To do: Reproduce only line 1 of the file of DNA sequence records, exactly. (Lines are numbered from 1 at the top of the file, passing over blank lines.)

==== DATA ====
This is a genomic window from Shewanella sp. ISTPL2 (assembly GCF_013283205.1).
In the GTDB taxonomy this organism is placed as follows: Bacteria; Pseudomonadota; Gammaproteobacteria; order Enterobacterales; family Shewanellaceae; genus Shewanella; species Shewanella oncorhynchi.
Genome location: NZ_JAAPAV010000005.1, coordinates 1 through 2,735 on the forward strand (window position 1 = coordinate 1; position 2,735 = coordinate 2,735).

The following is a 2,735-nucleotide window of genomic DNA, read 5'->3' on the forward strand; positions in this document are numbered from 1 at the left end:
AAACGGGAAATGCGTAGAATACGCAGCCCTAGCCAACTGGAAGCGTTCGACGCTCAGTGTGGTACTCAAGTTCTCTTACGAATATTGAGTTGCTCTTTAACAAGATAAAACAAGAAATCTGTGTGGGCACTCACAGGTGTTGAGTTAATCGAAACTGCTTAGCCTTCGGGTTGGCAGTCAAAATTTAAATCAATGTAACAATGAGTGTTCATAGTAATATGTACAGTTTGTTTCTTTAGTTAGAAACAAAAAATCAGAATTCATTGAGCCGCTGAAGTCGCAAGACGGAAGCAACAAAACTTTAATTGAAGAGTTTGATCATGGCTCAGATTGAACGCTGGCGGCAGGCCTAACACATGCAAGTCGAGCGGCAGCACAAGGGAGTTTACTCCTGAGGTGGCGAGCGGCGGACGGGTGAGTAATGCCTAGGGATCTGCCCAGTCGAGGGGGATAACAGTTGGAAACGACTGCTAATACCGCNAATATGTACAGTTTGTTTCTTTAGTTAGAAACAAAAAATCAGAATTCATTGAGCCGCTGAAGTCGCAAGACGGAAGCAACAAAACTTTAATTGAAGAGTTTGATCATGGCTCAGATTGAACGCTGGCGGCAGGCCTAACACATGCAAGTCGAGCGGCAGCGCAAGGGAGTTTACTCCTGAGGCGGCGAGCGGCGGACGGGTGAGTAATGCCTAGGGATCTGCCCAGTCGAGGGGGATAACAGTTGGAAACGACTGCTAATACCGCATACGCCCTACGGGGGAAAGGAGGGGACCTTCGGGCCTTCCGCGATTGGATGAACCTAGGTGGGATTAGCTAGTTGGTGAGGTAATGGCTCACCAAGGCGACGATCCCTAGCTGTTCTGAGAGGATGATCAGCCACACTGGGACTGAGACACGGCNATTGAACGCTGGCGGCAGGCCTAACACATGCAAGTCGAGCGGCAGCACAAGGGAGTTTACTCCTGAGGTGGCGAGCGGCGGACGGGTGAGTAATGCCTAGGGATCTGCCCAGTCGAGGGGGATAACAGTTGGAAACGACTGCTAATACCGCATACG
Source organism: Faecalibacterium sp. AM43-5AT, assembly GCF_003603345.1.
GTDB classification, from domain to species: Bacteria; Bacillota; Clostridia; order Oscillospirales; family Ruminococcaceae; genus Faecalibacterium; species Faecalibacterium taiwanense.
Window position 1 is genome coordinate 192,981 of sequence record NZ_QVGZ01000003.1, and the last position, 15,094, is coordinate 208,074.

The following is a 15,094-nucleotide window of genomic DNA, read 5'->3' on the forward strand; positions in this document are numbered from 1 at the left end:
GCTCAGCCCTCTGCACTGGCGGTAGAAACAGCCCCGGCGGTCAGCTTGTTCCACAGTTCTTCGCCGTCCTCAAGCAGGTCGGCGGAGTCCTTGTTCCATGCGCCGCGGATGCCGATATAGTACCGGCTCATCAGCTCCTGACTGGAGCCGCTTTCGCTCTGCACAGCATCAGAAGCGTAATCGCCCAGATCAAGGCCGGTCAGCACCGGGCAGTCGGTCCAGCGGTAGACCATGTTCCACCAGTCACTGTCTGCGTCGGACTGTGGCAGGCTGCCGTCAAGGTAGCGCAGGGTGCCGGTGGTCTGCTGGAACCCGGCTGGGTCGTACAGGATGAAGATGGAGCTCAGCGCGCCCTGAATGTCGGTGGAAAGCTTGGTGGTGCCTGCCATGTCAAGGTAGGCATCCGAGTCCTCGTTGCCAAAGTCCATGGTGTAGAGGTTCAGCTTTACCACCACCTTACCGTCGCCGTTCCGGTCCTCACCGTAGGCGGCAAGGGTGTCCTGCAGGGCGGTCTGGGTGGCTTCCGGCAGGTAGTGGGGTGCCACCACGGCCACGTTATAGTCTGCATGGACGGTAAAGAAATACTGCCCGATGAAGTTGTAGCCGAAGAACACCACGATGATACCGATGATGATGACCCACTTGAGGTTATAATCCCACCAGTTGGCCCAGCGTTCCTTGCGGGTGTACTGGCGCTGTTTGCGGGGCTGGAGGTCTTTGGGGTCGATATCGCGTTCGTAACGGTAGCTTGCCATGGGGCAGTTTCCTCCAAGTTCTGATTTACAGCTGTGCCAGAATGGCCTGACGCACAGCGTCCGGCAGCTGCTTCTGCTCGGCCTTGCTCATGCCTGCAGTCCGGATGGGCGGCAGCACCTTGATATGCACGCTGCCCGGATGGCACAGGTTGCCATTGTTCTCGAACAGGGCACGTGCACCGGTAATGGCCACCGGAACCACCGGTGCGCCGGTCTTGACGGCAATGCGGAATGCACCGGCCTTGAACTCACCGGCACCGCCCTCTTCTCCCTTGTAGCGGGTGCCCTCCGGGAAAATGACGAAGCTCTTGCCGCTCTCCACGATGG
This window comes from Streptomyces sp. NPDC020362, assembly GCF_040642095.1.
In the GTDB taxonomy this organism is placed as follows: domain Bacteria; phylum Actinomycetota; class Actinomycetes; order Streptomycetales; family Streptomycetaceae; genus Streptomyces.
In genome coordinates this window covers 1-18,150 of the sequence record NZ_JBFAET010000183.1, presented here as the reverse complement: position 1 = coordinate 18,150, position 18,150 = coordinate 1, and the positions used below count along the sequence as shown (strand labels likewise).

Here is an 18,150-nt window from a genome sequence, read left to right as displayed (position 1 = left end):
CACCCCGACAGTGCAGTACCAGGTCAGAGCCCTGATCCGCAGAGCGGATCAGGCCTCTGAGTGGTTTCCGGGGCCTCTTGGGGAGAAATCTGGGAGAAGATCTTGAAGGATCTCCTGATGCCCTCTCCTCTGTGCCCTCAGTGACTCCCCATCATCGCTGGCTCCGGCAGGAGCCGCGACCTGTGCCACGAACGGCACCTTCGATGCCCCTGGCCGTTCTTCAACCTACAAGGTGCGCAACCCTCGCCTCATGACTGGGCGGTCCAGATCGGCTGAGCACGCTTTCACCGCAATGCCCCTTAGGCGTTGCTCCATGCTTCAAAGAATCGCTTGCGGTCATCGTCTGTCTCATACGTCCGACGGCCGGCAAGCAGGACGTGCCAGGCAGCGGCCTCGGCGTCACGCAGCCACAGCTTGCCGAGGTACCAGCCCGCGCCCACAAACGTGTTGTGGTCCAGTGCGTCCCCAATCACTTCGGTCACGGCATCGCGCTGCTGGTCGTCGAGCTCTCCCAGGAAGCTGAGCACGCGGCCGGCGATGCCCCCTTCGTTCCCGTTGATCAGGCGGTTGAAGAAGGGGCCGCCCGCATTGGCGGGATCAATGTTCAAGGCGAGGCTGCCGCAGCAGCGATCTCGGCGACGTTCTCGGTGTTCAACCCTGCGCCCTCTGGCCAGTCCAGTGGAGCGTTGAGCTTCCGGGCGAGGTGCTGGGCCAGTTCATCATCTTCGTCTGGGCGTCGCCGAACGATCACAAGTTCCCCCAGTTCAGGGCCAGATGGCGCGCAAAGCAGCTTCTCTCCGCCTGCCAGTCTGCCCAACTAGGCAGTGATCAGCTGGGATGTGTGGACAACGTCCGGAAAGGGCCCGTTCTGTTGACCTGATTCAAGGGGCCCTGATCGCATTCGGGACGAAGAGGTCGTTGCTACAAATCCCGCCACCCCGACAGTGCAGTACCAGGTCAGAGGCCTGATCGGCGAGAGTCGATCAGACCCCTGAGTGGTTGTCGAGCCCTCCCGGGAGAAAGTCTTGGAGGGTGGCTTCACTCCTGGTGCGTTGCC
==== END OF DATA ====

This is a genomic window from Shewanella sp. ISTPL2 (assembly GCF_013283205.1).